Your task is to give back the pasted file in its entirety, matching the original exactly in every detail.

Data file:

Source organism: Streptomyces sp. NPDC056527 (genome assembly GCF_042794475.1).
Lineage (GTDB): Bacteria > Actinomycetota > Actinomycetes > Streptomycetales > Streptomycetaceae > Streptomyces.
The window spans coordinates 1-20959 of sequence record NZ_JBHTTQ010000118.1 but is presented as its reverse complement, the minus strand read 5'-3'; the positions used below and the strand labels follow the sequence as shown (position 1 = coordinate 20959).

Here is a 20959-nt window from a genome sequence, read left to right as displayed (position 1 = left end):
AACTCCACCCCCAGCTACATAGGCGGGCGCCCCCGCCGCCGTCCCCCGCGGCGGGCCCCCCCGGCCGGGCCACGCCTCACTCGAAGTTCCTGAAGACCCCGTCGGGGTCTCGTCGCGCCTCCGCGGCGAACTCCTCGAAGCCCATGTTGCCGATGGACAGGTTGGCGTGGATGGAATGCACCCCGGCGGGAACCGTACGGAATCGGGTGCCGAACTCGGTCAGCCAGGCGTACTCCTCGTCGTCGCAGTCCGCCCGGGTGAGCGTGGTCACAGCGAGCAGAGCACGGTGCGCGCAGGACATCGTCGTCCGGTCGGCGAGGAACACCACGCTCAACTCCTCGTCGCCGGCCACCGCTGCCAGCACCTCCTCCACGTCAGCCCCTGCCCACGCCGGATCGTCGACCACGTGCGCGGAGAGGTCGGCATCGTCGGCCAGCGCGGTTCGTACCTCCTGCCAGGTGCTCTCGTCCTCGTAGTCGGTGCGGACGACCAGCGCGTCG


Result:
Source organism: Streptomyces sp. NPDC056527 (genome assembly GCF_042794475.1).
Lineage (GTDB): Bacteria > Actinomycetota > Actinomycetes > Streptomycetales > Streptomycetaceae > Streptomyces.
The window spans coordinates 1-20959 of sequence record NZ_JBHTTQ010000118.1 but is presented as its reverse complement, the minus strand read 5'-3'; the positions used below and the strand labels follow the sequence as shown (position 1 = coordinate 20959).

Here is a 20959-nt window from a genome sequence, read left to right as displayed (position 1 = left end):
AACTCCACCCCCAGCTACATAGGCGGGCGCCCCCGCCGCCGTCCCCCGCGGCGGGCCCCCCCGGCCGGGCCACGCCTCACTCGAAGTTCCTGAAGACCCCGTCGGGGTCTCGTCGCGCCTCCGCGGCGAACTCCTCGAAGCCCATGTTGCCGATGGACAGGTTGGCGTGGATGGAATGCACCCCGGCGGGAACCGTACGGAATCGGGTGCCGAACTCGGTCAGCCAGGCGTACTCCTCGTCGTCGCAGTCCGCCCGGGTGAGCGTGGTCACAGCGAGCAGAGCACGGTGCGCGCAGGACATCGTCGTCCGGTCGGCGAGGAACACCACGCTCAACTCCTCGTCGCCGGCCACCGCTGCCAGCACCTCCTCCACGTCAGCCCCTGCCCACGCCGGATCGTCGACCACGTGCGCGGAGAGGTCGGCATCGTCGGCCAGCGCGGTTCGTACCTCCTGCCAGGTGCTCTCGTCCTCGTAGTCGGTGCGGACGACCAGCGCGTCG